Breaking Down The Senate Budget Bill


Courtesy of Bill Ingalls Senate Minority Leader Chuck Schumer had a key role in the tax bill as a lead negotiator and draftee.

Fran Harrison, Staff Writer

With the government shutdown underway on February 8, the Senate passed a new deal for raising spending limits early morning February 9, exceeding budget caps imposed by the 2011 Budget Control Act. Unleashed by Senate Majority leader Mitch McConnell, this bill will boost military and non-defense spending to about $300 billion over the next two years as a compromise between Democrats and Republicans disagreeing over spending limits. Early Friday morning, the Senate voted 71 to 28 and the House of Representatives passed with majority votes of 240 to 186.
After disagreements on The Deferred Action for Childhood Arrivals (DACA), as well as lack of disaster-relief fund appropriation, the Senate unveiled the bill to concede to senators calling for immigration reform, along with $90 billion for disaster relief. Furthermore, $80 billion will be added to defense for the 2018 fiscal year and $85 billion for 2019. There will also be spending to expand community health centers and funding for the National Institute of Health, which appealed to democratic and more liberal legislators working to improve Medicare and other medical insurance policies.
The Minority leader for the House of Representatives, Nancy Pelosi, opposed the budget by holding the House floor in a speech lasting over eight hours, as she and her fellow Democrats were adamant on securing congressional legislation for protecting previous DACA recipients. Within the budget bill, there are plans to increase funding of the Children’s Health Insurance Program for medical clinics and children’s hospitals.
Pelosi claims that this is a weak solution for the DACA crisis because it had been included after protest in the repeal. Senator Rand Paul also tried to filibuster the Senate floor in order to stall voting on a plan that would limit Medicare benefits. By calling to other senators, he referred to the criticism of then-President Obama’s management of the national debt with deficits ranging from $600 billion to over $1 trillion. On the other hand, Senate Minority leader Chuck Schumer believes that the attempt to please DACA-siding Democrats with the Children’s Health Insurance is subpar as “there’ll be no incentive to negotiate, and we’ll be right back here in a month with the same problems,” as reported by the New York Post.
Schumer is one of the lead negotiators and draftees of the bill and has had the ability to negotiate directly with President Trump on potentially avoiding a costly government shutdown. From the Republican’s side, Senator Mike Lee of Utah told the New York Times that the bill is “a betrayal of everything limited government conservatism stands for.” Senate Majority Leader Mitch McConnell’s push for the bill made him the lead supporter in persuading both sides of the legislative branch to support it. McConnell’s plan for appropriating about $165 billion towards military and defense earned President Trump’s support, expressing how “Our military will now be stronger than ever before…Also means JOBS, JOBS, JOBS!”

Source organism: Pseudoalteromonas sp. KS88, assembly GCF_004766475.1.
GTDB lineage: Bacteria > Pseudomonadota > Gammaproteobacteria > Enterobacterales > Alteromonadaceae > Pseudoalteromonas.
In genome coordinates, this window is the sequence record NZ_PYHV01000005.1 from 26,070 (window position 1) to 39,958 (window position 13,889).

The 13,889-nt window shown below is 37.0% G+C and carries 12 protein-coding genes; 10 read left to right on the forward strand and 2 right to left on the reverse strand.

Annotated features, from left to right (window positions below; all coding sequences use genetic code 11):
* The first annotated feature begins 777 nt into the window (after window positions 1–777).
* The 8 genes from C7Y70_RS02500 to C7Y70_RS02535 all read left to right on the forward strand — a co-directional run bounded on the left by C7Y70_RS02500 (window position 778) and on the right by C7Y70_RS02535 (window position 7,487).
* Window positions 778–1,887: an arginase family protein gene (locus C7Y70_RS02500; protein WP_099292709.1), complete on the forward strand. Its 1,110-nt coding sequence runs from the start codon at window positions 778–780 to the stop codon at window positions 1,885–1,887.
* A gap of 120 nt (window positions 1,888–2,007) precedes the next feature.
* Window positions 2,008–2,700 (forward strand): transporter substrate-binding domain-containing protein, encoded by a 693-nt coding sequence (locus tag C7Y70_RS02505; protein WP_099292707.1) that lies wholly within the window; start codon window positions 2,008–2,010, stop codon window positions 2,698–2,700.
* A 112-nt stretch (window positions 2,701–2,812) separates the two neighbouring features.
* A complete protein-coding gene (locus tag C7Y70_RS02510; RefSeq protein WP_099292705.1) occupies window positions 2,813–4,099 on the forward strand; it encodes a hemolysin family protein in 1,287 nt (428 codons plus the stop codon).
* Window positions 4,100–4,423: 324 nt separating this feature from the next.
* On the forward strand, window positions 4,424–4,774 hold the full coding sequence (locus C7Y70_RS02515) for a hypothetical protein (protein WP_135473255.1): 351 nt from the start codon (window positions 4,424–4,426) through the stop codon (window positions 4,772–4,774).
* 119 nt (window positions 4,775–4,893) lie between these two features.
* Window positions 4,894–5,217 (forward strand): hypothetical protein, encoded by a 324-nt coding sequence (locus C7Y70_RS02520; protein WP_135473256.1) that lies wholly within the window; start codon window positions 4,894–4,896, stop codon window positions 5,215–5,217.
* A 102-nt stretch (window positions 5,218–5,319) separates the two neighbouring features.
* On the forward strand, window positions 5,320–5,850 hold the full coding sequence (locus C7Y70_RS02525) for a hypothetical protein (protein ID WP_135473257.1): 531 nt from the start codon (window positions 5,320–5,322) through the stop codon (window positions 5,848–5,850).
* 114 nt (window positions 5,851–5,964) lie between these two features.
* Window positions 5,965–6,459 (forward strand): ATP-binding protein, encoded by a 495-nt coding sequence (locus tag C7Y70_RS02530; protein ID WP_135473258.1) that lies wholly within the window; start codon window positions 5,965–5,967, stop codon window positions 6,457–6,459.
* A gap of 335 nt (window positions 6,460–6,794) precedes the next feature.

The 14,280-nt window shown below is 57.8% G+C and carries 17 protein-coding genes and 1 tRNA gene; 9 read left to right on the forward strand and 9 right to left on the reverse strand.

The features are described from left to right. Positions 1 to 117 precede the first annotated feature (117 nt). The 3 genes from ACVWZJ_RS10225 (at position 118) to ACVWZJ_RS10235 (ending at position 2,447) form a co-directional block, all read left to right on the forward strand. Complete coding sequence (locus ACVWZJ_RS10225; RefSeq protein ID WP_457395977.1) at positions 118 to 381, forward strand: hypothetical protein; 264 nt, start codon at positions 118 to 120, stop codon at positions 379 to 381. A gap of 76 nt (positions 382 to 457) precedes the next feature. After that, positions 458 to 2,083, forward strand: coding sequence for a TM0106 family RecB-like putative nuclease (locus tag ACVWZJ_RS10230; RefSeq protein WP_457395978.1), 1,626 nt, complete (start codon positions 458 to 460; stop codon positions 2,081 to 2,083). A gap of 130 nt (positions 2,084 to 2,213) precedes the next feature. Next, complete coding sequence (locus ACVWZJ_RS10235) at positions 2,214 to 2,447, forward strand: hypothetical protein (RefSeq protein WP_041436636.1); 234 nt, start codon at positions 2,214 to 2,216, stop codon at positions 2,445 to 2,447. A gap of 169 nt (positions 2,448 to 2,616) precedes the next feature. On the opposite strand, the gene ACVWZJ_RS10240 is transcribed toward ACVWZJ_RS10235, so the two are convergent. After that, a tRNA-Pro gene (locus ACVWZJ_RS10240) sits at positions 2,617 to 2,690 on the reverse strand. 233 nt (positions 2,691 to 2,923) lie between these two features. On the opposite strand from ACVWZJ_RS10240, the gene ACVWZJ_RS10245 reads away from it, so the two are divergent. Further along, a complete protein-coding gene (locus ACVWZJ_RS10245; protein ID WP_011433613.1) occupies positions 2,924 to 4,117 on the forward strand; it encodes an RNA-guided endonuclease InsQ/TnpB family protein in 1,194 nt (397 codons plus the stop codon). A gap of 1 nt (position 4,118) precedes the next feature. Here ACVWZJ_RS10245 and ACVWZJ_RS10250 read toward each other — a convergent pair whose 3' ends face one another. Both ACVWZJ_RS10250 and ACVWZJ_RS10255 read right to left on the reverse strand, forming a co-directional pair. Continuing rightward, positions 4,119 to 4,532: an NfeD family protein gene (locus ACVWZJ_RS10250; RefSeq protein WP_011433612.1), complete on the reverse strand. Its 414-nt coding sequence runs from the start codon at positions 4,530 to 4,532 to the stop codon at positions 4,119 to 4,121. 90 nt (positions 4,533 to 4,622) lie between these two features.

Additionally, Speaker of the House Paul Ryan emphasized the drastic increase in defense spending as a tactic to gain Republican support. With the increase in budget caps, the United States is ranked first in military spending, with estimates to spend $652 billion in the 2018 fiscal year, according to the Department of Defense. Despite opposition towards the raised spending cap, Ryan and other Republicans reiterate the importance of allowing the United States military to serve to the best of its ability. Ryan vowed to find solutions for DACA, which had been repealed by President Trump in September 2017, reiterating the promise of other Congress members of uniting both political parties.
In order to increase federal spending for medical coverage by $17.5 billion, the bill will remove the Medicare Advisory Board, which was implemented under the Affordable Care Act in order to provide efficient care and improve the quality of treatment for those under Medicare.
With the board gone, this will allow medical clinics and children’s health providers to improve with this extra funding. With nine million children covered by the Children’s Health Insurance Program, both parties intended on making concessions through improving the quality of treatment. The increase in spending will allow people covered through Medicare to receive cheaper medicine.
With the bill signed by President Trump on February 8, it marks the highest spending budget in place, with greater technological advances and medical coverage on the horizon. However, the bill also increases the national deficit to $1.2 trillion. Despite this steadily increasing debt, lawmakers believe that the spending will be beneficial in the long run because it would encourage both parties to come together to increase disaster relief aid and coverage for lower-income families and children.
As the 2018 fiscal year begins, politicians like Nancy Pelosi and Chuck Schumer question the avoidance of immigration reform, and Americans are left wondering how this bill and new tax deductions will play out.